Tuesday, February 27, 2007

Thoughts on the Circular Saw

The circular saw is a simple yet integral part of any woodworker’s arsenal of tools. We recently reviewed two of these staple tools, but we had some additional thoughts.

Head To Head
After reading my review of my Skilsaw 5750-01 and Brit’s review of his Porter-Cable 347K you will see that we both like our respective circular saws. Brit and I have also had the opportunity to use the other guy’s circular saw on occasion, and it would be safe to say that we each like the other guy’s saw as well. We both agree that if you are going to be like Brit and use your saw for something as taxing as cutting stone than you probably should pony up the extra cash and get a saw with the biggest motor. On the other hand, if you are going to use your saw more conventionally, meaning cutting wood and composite materials, than save some money and go for the Skilsaw. You can use that extra $50 to $75 to buy a good blade or invest in another tool.

Sidewinders & Worms
Circular saws fall under two main categories, direct drive and gear drive. A direct drive saw, commonly called a sidewinder, is the standard circular saw that you see everywhere. Both my Skilsaw and Brit’s Porter-Cable are sidewinders. These saws have the motor mounted on the side of the blade, hence the sidewinder moniker. Also, the blade is mounted on shaft which is part of the motor, so every revolution of the motor equals one revolution of the blade. This is where the direct drive part of the name applies.

Gear driven circular saws are known by many names: worm drive, worm gear, and hypoid. Gear driven saws are the heavy-duty workhorse of many professional framers and carpenters. These saws feature a transmission between the motor and saw blade consisting of a series of gears. A quick way to spot a gear driven saw is by noticing that the motor is placed behind the blade rather than to the side of it. Also, a worm gear saw requires regular lubrication of its gears, while a hypoid saw has a sealed transmission that is permanently lubricated.

So what is the real difference? Sidewinders are generally lighter and less expensive than gear driven saws. That being said, they are more prone to kickback as well. Gear driven saws are heavier (not always a bad thing), have more torque, and have a longer lifespan. Although they are less likely to kickback, gear driven saws are prone to a sharp twisting motion when the saw is started. Pros call this saw buck, the powerful torque of the motor causes it. Which saw should you get? If you are going to be using your saw frequently and on a daily basis then get a gear drive, otherwise a sidewinder should suit you fine.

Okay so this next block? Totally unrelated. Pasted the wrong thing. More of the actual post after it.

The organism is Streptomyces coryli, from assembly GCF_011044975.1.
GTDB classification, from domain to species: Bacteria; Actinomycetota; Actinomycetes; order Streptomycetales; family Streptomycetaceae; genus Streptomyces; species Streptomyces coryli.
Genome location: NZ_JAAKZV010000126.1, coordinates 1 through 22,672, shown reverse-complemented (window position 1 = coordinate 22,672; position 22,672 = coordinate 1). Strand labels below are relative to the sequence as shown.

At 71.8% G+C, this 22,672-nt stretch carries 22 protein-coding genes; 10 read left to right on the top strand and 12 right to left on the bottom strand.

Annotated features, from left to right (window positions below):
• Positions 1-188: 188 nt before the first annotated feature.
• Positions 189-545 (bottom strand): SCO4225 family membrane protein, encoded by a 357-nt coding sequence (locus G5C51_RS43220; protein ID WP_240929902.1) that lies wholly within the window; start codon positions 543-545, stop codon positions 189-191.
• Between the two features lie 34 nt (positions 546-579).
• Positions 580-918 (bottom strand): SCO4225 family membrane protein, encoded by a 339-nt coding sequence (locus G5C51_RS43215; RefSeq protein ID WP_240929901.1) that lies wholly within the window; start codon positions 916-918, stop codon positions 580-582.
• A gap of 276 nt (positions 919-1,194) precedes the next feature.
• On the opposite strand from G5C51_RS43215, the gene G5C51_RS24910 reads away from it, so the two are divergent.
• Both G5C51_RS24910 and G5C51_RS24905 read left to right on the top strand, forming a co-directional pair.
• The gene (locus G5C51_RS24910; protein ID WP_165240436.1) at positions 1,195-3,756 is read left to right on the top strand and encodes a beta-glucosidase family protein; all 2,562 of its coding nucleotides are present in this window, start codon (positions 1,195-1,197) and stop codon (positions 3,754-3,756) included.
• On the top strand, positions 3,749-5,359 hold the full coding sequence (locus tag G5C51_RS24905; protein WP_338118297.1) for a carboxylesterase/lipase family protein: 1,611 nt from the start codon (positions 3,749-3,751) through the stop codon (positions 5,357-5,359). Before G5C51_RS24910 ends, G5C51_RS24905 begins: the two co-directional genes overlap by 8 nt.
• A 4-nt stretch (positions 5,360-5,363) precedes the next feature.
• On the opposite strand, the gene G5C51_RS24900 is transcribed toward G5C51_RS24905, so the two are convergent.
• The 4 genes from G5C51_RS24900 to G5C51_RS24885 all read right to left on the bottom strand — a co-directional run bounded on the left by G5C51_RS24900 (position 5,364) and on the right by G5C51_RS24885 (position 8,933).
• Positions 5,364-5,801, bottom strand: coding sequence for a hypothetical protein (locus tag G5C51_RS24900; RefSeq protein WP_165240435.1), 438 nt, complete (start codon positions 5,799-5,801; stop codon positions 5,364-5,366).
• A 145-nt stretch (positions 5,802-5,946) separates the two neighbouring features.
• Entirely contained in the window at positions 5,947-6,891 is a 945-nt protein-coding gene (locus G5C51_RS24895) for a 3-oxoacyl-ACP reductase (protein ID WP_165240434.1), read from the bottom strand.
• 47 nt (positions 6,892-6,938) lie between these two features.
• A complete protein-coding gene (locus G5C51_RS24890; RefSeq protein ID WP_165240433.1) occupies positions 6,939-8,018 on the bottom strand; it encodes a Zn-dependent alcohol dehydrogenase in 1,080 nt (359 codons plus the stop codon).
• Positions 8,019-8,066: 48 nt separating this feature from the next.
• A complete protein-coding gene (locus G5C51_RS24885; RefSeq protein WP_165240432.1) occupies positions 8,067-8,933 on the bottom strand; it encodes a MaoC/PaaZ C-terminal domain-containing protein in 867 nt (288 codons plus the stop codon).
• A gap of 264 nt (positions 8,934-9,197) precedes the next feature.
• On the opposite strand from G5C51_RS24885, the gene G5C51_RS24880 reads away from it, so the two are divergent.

Circular Saw Safety
I have read estimates that circular saws are responsible for the vast majority of serious home improvement accidents. I have no idea how true this is, but it is logical considering how common these tools are. Besides my mantra of always using common sense and good judgment, here are some solid safety tips. Always wear safety glasses as circular saw can kick up quite a bit of dust. Using hearing protection and a dust mask is also a pretty good idea. Always be aware of where the power cord is so that you do not cut it with the saw of trip over it while cutting. Never remove or disable the safety guard on your saw. Just like a table saw, a circular saw can kickback. Kickback will cause the saw to jump backwards rather violently. Hold the saw tightly and keep both hands on the saw as frequently as possible. If both hands are on the saw and kickback occurs neither hand can be cut. Always support large sheets of material, such as plywood, to prevent the material from bending or sagging as you make a cut. This will reduce the possibility of kickback.

Cutting Tips
Before making a cut set the depth of the cut so that the bottom teeth on the blade just barely stick out past the face of your material. This exposes less of the blade for safety and it will help to reduce tear out.

When ripping longer boards or sheets an aluminum cutting guide is a great way to get a perfectly straight cut. Some cutting guides have integrated clamps while are just a flat piece of metal that you can clamp to your stock with spring clamps or c-clamps.

When cross cutting, a rafter square or Chopshot makes a quick guide for a perfect cut.

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